Frédéric Hollande

Frederic obtained his PhD in 1994 from the University of Montpellier, France. He then worked as a post-doctoral research fellow at the Ludwig Institute for Cancer Research and the University of Melbourne, and he was recruited as a CNRS Research Fellow in 1996 to study molecular mechanisms that underlie the progression of colon cancer. Frederic has been a Group Leader (2000-2010) and Headed of the Oncology Research Department (2011-2012) at the Institute of Functional Genomics (IGF) of Montpellier. During that period his research projects aimed to study the impact of autocrine peptide regulators and of cell/cell adhesion in the progression of colon cancer. 

In 2007 he co-founded a small biotech company developing therapeutic monoclonal antibodies. He was the joint-scientific director of this company and designed its Intellectual Property portfolio. The company was acquired by the French Pharmaceutical company Servier in June 2011.

Frederic moved to Melbourne in September 2012 to take up a position as Associate Professor in the Department of Pathology at the University of Melbourne. He has developed a strong network of collaborations with researchers within Melbourne, across Australia, as well as in Europe and the USA. His laboratory is located at the new purpose-built Victorian Comprehensive Cancer Centre in Melbourne.

His research interests include the analysis of colorectal cancer stem cell regulation by their surrounding environment, as well as the study of the impact of inter and intra-tumour heterogeneity on metastatic progression and treatment response.

Optical barcoding highlights novel characteristics of treatment resistant cells in metastatic colorectal cancer

Treatment of metastatic colorectal cancer is frequently unsuccessful, as metastatic tumours within the liver and other organs often recur after treatment has ceased. Preventing recurrence of metastatic tumours would dramatically improve patient survival. Heterogeneous drug sensitivity among cell subpopulations within individual tumours has emerged as a key driver of recurrence. Yet, our poor understanding of cellular heterogeneity within metastases severely hampers the development of efficient treatments to target them. To gain further insight into the phenotypic and molecular heterogeneity of metastatic tumours, we transduced liver metastasis cells, isolated from chemo-naïve stage IV colorectal cancer patients and grown ex-vivo as tumour organoids, with a suite of lentiviral gene ontology (LeGO) vectors. Longitudinal monitoring of these optically barcoded cells during exposure to chemotherapeutics and targeted compounds led to the identification of small tumour cell subpopulations that exhibit markedly higher drug resistance abilities. Additionally, we found that growth interactions between individual cell subpopulations significantly changed upon exposure to increasing concentration of drugs, with enhanced collaboration between subsets likely to contribute to their enhanced resistance. Finally, purification and molecular analysis of individual cell subpopulations allowed the identification of differentially expressed pathways that characterise resistant cells prior to drug exposure, including differential lipid metabolism. Collectively these results suggest possible strategies to account for intra-metastatic heterogeneity in the clinical setting, by targeting small cell subsets with high recurrence potential in combination with current classes of therapeutic compounds.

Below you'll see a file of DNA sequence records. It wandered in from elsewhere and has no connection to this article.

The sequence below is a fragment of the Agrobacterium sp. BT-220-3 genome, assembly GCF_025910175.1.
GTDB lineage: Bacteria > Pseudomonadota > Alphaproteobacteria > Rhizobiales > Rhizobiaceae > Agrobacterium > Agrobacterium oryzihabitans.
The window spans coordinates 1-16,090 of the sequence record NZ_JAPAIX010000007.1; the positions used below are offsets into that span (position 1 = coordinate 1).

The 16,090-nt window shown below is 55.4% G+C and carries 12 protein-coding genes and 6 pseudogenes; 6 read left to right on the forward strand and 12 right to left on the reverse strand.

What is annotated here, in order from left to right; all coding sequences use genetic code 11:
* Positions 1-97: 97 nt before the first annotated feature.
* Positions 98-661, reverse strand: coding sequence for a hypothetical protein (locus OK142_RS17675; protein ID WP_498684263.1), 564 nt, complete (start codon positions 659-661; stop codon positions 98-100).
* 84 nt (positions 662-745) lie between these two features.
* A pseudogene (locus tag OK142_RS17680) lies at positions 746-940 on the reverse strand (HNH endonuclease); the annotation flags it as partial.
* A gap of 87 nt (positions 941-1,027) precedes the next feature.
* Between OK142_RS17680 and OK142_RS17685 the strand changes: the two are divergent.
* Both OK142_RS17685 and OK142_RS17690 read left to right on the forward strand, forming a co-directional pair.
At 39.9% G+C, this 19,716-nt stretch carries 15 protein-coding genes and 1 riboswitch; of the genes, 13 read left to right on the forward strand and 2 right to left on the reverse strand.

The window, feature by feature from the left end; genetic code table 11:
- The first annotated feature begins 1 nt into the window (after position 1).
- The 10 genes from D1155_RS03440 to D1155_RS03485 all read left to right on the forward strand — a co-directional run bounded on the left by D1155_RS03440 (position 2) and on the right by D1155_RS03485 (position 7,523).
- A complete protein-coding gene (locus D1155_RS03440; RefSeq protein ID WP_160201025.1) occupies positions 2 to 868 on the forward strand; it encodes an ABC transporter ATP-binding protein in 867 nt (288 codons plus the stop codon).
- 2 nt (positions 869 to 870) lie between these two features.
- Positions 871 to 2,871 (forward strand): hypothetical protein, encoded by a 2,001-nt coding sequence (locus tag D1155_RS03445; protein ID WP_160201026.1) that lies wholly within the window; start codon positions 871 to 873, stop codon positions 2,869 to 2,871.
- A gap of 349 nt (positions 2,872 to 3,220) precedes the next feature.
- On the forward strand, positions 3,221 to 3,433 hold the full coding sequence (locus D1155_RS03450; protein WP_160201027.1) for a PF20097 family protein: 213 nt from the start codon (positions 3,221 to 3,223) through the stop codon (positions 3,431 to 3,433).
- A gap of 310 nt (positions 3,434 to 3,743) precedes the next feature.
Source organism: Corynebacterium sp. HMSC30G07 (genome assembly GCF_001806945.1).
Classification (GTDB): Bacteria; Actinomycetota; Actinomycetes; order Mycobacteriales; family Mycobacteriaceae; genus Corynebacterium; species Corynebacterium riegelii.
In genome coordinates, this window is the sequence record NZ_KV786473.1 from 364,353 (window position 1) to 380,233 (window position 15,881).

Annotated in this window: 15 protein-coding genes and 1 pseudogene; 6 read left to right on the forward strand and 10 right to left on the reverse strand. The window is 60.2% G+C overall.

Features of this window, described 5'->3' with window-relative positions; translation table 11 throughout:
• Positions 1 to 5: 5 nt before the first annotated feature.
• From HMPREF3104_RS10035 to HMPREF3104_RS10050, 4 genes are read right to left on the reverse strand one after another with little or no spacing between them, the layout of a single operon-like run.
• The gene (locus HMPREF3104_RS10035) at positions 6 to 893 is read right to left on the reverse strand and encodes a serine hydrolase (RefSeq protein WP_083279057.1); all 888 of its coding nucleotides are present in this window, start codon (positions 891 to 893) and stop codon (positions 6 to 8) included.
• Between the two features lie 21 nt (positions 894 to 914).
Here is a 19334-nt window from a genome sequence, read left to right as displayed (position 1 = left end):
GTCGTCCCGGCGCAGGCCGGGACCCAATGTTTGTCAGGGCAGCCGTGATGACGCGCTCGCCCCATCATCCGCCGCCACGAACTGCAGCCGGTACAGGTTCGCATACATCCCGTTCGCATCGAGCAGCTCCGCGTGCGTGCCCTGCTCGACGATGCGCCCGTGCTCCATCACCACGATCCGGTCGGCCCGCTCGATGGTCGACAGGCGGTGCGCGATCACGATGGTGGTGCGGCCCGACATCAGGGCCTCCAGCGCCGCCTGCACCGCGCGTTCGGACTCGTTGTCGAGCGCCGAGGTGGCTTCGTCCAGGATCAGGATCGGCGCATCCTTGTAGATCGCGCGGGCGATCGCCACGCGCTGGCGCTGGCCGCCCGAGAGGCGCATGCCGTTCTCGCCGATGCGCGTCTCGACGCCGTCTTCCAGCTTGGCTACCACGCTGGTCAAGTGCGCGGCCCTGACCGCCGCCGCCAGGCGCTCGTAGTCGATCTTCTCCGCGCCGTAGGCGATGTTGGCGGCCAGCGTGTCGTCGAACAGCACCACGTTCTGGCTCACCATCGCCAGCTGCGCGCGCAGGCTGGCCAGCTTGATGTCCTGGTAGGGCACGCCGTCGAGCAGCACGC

Keywords: Tumour heterogeneity – metastasis – colorectal cancer – self-renewal

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